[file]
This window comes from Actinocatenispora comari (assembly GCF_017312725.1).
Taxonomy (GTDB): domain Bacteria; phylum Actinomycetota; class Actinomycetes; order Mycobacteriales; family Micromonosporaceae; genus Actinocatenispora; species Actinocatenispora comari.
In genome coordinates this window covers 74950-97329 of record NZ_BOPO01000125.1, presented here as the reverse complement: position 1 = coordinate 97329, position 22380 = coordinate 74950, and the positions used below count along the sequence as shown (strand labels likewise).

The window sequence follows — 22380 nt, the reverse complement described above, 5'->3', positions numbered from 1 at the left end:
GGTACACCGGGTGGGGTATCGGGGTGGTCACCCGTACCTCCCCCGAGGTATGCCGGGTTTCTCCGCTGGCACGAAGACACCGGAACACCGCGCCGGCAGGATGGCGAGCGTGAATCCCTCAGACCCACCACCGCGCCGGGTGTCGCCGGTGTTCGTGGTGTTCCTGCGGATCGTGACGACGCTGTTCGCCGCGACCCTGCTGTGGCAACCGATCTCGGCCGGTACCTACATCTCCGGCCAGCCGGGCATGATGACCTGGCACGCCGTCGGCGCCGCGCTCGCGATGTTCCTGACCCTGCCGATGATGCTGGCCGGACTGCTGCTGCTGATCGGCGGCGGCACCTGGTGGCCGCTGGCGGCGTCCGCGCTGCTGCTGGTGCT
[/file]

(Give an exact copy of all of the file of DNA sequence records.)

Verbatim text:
This window comes from Actinocatenispora comari (assembly GCF_017312725.1).
Taxonomy (GTDB): domain Bacteria; phylum Actinomycetota; class Actinomycetes; order Mycobacteriales; family Micromonosporaceae; genus Actinocatenispora; species Actinocatenispora comari.
In genome coordinates this window covers 74950-97329 of record NZ_BOPO01000125.1, presented here as the reverse complement: position 1 = coordinate 97329, position 22380 = coordinate 74950, and the positions used below count along the sequence as shown (strand labels likewise).

The window sequence follows — 22380 nt, the reverse complement described above, 5'->3', positions numbered from 1 at the left end:
GGTACACCGGGTGGGGTATCGGGGTGGTCACCCGTACCTCCCCCGAGGTATGCCGGGTTTCTCCGCTGGCACGAAGACACCGGAACACCGCGCCGGCAGGATGGCGAGCGTGAATCCCTCAGACCCACCACCGCGCCGGGTGTCGCCGGTGTTCGTGGTGTTCCTGCGGATCGTGACGACGCTGTTCGCCGCGACCCTGCTGTGGCAACCGATCTCGGCCGGTACCTACATCTCCGGCCAGCCGGGCATGATGACCTGGCACGCCGTCGGCGCCGCGCTCGCGATGTTCCTGACCCTGCCGATGATGCTGGCCGGACTGCTGCTGCTGATCGGCGGCGGCACCTGGTGGCCGCTGGCGGCGTCCGCGCTGCTGCTGGTGCT